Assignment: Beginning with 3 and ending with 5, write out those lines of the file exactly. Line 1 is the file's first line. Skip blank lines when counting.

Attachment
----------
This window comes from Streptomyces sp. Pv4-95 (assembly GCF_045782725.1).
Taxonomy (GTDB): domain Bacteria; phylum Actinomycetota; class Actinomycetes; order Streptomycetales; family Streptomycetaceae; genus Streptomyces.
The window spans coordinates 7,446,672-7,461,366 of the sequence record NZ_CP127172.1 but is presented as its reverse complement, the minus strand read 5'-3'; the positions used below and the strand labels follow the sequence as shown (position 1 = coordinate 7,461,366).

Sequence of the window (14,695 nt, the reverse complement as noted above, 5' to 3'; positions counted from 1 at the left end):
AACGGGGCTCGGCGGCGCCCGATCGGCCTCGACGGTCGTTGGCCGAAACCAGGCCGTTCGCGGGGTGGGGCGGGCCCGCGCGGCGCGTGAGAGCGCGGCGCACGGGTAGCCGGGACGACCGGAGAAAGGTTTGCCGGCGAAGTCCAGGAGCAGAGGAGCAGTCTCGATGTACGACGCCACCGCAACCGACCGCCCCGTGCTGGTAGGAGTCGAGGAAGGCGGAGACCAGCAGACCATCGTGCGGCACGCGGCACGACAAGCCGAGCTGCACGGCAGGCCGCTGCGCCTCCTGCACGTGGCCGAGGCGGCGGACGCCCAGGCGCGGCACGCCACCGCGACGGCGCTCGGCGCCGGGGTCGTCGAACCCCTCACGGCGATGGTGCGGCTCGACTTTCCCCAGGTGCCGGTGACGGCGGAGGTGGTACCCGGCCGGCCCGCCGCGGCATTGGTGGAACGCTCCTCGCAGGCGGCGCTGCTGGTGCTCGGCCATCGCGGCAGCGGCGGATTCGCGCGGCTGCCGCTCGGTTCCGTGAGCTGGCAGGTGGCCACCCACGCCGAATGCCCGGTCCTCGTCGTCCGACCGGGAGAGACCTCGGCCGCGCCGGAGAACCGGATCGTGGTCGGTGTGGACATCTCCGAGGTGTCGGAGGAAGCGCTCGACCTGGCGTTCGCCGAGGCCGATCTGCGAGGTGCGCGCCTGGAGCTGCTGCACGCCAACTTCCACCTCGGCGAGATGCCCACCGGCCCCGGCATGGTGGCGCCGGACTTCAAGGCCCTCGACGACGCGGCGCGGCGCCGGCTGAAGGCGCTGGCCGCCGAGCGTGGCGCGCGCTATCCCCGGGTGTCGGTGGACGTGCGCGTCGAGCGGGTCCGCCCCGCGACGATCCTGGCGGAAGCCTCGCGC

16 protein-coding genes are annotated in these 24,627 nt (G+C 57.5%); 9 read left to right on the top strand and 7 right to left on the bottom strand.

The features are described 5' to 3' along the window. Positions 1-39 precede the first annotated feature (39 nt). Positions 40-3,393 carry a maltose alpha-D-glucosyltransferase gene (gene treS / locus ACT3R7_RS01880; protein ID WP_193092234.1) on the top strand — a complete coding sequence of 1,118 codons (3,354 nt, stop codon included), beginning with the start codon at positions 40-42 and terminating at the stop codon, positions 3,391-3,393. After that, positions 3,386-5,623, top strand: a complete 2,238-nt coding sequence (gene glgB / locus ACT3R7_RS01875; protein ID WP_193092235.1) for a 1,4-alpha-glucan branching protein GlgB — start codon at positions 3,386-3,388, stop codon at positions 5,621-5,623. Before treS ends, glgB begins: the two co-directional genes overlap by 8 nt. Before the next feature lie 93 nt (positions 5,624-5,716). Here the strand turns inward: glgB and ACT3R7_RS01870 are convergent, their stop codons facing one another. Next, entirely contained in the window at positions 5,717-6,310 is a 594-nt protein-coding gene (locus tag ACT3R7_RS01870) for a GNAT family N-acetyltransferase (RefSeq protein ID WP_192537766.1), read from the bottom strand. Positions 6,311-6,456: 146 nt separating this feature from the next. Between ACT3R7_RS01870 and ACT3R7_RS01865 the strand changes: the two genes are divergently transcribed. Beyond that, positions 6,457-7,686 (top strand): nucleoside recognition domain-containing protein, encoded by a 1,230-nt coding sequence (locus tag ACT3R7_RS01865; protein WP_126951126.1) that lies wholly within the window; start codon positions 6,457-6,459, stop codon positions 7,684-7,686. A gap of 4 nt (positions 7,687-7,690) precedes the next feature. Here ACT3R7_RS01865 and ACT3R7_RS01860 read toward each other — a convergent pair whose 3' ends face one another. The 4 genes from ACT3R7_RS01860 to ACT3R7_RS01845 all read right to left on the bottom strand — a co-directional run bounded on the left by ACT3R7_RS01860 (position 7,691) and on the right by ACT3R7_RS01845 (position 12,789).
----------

The window spans coordinates 7,446,672-7,461,366 of the sequence record NZ_CP127172.1 but is presented as its reverse complement, the minus strand read 5'-3'; the positions used below and the strand labels follow the sequence as shown (position 1 = coordinate 7,461,366).

Sequence of the window (14,695 nt, the reverse complement as noted above, 5' to 3'; positions counted from 1 at the left end):
AACGGGGCTCGGCGGCGCCCGATCGGCCTCGACGGTCGTTGGCCGAAACCAGGCCGTTCGCGGGGTGGGGCGGGCCCGCGCGGCGCGTGAGAGCGCGGCGCACGGGTAGCCGGGACGACCGGAGAAAGGTTTGCCGGCGAAGTCCAGGAGCAGAGGAGCAGTCTCGATGTACGACGCCACCGCAACCGACCGCCCCGTGCTGGTAGGAGTCGAGGAAGGCGGAGACCAGCAGACCATCGTGCGGCACGCGGCACGACAAGCCGAGCTGCACGGCAGGCCGCTGCGCCTCCTGCACGTGGCCGAGGCGGCGGACGCCCAGGCGCGGCACGCCACCGCGACGGCGCTCGGCGCCGGGGTCGTCGAACCCCTCACGGCGATGGTGCGGCTCGACTTTCCCCAGGTGCCGGTGACGGCGGAGGTGGTACCCGGCCGGCCCGCCGCGGCATTGGTGGAACGCTCCTCGCAGGCGGCGCTGCTGGTGCTCGGCCATCGCGGCAGCGGCGGATTCGCGCGGCTGCCGCTCGGTTCCGTGAGCTGGCAGGTGGCCACCCACGCCGAATGCCCGGTCCTCGTCGTCCGACCGGGAGAGACCTCGGCCGCGCCGGAGAACCGGATCGTGGTCGGTGTGGACATCTCCGAGGTGTCGGAGGAAGCGCTCGACCTGGCGTTCGCCGAGGCCGATCTGCGAGGTGCGCGCCTGGAGCTGCTGCACGCCAACTTCCACCTCGGCGAGATGCCCACCGGCCCCGGCATGGTGGCGCCGGACTTCAAGGCCCTCGACGACGCGGCGCGGCGCCGGCTGAAGGCGCTGGCCGCCGAGCGTGGCGCGCGCTATCCCCGGGTGTCGGTGGACGTGCGCGTCGAGCGGGTCCGCCCCGCGACGATCCTGGCGGAAGCCTCGCGC